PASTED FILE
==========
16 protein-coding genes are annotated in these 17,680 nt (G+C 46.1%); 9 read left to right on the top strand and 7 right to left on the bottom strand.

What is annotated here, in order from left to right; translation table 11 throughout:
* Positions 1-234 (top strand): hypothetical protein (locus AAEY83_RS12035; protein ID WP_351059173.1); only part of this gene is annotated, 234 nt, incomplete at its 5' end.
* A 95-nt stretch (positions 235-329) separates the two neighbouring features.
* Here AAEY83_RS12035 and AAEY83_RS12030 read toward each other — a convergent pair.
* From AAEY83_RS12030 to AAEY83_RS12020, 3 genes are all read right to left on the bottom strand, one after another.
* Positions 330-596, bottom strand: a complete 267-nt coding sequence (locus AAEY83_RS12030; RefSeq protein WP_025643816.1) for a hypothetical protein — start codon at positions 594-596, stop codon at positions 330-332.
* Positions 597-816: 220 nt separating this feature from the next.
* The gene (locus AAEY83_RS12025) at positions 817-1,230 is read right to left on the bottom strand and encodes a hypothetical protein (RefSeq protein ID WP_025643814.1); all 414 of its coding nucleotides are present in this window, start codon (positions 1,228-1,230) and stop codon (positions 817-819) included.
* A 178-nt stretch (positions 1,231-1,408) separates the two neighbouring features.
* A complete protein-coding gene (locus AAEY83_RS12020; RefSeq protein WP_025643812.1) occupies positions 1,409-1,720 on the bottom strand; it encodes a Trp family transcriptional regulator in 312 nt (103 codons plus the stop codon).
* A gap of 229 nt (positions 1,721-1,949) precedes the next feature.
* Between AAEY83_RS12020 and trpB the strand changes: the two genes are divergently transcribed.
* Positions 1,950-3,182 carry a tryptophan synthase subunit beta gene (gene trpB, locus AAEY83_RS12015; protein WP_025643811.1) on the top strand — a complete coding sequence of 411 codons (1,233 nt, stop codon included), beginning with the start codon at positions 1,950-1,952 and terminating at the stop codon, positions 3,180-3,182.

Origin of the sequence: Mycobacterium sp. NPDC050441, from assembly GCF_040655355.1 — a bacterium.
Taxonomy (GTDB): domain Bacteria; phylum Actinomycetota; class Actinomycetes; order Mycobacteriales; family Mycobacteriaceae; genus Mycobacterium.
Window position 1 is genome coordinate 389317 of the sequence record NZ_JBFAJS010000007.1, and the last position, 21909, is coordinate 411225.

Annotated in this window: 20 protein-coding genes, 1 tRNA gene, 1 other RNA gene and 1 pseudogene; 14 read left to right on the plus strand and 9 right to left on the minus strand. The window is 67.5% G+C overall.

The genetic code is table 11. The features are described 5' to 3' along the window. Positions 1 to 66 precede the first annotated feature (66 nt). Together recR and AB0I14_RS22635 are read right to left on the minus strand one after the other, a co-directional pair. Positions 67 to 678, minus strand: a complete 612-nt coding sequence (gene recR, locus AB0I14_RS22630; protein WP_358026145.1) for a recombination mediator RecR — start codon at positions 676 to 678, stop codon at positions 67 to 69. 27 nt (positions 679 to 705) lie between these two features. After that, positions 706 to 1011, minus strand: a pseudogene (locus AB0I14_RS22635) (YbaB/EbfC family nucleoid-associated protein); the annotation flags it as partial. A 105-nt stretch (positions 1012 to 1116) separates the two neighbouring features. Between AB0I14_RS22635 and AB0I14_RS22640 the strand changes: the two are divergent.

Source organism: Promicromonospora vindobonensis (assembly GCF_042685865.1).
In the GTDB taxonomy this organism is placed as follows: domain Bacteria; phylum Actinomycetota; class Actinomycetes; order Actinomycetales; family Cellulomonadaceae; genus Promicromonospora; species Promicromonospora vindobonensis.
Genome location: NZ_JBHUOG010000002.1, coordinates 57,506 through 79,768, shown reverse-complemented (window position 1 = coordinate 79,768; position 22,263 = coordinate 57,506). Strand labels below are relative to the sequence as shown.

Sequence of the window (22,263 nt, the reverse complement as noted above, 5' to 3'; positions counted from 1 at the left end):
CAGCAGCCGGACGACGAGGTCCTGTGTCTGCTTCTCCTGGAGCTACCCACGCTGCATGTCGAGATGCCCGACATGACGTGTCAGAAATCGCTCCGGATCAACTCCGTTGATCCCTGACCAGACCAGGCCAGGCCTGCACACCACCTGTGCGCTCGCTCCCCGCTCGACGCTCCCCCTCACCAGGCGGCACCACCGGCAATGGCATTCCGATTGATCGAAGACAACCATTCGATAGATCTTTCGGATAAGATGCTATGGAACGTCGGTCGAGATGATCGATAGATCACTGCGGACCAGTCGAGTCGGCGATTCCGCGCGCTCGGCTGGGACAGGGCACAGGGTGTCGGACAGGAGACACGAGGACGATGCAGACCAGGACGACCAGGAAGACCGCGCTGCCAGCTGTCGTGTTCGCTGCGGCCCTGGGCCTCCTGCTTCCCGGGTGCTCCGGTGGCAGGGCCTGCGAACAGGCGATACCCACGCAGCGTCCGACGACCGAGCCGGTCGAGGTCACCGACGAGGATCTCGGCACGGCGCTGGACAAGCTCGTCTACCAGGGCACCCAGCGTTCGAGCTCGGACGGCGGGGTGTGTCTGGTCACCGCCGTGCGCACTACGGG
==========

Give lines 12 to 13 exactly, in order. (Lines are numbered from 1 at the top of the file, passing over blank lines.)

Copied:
* A gap of 229 nt (positions 1,721-1,949) precedes the next feature.
* Between AAEY83_RS12020 and trpB the strand changes: the two genes are divergently transcribed.